I highlighted yesterday the success of a 2009 Recovery Act program through which 39 states and the District of Columbia placed 260,000 low-income parents and young people in subsidized jobs, mostly in the private sector. The federal funding for that program dried up a few years ago. But several states — recognizing that these programs hold huge promise for the long-term unemployed and others who often have great difficulty getting hired — have decided to use their own funds to create or expand subsidized jobs programs. Here are some examples:
- Connecticut Governor Dannel Malloy this week proposed a $3.6 million initiative, targeted to the long-term unemployed, that will combine a job-readiness program, supportive services, financial coaching, and an eight-week paid work program. He also proposed expanding a program that offers two incentives to employers to hire additional employees: a six-month wage subsidy and grants to small manufacturers to train new workers.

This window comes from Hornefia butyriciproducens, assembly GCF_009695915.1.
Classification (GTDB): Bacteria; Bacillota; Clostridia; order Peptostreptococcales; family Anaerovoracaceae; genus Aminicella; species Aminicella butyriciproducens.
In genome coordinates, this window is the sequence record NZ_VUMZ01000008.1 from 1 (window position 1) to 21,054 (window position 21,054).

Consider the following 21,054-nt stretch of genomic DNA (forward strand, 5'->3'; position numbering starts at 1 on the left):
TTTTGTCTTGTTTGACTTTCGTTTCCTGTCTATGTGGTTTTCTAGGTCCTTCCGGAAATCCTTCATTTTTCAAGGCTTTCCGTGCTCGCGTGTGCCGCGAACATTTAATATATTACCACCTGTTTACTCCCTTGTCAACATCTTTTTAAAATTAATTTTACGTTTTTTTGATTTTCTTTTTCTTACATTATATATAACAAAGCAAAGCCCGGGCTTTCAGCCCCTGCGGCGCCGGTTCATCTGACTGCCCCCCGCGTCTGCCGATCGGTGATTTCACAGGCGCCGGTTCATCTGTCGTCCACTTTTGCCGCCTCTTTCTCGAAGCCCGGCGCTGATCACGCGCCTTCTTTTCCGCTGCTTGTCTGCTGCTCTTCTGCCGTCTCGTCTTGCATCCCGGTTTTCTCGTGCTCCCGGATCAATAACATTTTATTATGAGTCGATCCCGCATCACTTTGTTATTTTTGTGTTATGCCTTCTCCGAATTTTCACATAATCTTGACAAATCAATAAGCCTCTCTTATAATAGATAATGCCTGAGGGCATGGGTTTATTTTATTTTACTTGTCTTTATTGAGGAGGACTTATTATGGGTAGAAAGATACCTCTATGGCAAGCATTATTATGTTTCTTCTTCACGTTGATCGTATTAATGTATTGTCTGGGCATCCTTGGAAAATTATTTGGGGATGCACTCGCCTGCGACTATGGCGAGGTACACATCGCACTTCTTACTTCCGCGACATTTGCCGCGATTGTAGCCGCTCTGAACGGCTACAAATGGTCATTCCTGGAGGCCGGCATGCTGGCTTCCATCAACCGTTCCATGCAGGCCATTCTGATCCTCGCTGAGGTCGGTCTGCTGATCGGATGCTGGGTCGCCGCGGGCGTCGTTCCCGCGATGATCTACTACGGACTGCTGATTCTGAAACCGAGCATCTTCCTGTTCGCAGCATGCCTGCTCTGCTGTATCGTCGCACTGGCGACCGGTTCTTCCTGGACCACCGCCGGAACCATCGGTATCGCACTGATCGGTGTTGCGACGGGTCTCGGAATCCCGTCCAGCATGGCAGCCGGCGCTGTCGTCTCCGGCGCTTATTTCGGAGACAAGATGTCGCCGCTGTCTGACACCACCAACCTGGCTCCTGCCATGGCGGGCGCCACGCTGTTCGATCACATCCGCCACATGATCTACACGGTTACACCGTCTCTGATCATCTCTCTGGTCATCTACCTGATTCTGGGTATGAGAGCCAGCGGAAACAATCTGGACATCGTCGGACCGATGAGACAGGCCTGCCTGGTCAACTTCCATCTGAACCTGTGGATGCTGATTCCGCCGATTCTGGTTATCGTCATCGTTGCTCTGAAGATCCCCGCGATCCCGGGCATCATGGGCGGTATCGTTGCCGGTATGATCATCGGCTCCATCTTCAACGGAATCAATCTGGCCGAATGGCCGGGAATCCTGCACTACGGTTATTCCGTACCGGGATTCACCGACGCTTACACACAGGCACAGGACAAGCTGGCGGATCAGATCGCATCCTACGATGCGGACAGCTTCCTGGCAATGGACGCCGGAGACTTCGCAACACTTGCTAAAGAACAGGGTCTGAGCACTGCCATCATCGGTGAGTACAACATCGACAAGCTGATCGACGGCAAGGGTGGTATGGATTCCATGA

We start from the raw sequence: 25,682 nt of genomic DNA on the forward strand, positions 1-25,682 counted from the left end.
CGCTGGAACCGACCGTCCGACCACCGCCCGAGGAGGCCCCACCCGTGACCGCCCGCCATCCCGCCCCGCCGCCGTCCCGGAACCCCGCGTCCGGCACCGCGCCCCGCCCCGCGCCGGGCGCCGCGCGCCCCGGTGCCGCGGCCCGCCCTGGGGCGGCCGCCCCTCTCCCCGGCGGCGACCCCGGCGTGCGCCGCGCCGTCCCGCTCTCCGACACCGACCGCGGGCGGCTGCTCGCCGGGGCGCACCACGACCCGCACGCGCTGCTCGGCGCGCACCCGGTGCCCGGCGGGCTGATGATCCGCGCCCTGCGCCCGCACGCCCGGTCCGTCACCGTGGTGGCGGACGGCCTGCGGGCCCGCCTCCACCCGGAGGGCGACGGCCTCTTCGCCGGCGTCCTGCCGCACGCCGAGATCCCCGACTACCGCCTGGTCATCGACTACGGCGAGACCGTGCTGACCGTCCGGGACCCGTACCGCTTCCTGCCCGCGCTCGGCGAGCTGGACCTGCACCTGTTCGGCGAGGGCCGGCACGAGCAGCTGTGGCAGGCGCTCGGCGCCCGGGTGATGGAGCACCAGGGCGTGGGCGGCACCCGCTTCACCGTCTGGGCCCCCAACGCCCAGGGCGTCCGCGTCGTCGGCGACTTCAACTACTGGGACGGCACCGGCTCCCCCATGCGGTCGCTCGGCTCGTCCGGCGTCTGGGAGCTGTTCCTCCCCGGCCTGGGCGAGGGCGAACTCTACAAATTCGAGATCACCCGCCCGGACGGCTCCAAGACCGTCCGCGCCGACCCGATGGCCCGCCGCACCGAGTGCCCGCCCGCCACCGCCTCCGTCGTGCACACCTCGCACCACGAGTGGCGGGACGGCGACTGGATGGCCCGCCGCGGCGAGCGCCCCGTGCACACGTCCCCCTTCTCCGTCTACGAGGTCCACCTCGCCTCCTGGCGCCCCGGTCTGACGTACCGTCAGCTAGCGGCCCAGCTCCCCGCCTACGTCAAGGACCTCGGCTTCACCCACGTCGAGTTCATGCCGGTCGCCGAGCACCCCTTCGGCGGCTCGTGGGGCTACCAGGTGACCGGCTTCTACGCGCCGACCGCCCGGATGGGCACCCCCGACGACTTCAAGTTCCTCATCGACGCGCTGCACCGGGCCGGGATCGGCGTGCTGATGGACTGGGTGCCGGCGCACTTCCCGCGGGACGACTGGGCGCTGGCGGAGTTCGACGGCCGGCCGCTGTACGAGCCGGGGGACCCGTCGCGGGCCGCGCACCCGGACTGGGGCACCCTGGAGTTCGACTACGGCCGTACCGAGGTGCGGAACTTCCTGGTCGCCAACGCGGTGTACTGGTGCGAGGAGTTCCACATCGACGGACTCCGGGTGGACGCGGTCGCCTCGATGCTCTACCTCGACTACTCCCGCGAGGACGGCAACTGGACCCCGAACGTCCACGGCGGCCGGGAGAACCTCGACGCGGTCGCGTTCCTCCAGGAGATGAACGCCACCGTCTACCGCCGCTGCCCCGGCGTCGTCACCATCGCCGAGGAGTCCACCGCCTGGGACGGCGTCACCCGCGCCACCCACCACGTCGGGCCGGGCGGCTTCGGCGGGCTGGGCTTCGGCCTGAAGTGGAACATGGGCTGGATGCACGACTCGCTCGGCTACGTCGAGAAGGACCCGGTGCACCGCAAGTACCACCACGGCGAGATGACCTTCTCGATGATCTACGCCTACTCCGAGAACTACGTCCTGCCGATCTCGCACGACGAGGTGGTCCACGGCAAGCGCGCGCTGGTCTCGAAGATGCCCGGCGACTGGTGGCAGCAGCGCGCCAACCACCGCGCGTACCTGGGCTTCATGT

- Colorado is implementing a two-year, $2.4 million subsidized jobs program targeted to non-custodial parents, veterans, and displaced workers aged 50 years or older who are below 150 percent of the poverty line.
- Nebraska, Minnesota, and California are starting or expanding subsidized programs for recipients of Temporary Assistance for Needy Families (TANF). Nebraska plans to spend $1.1 million per year to operate a two-year pilot program. Minnesota plans to spend $2.2 million each year over the next two years on a new program to encourage employers to hire long-term TANF recipients. And California’s Governor Jerry Brown has proposed boosting funding for subsidized jobs by almost $100 million this year, to $134 million.
As their budgets rebound, states will have resources to make new investments. More states should follow the lead of these states and some other local communities that have decided that providing subsidized jobs is a winning proposition for the unemployed, employers, and local communities.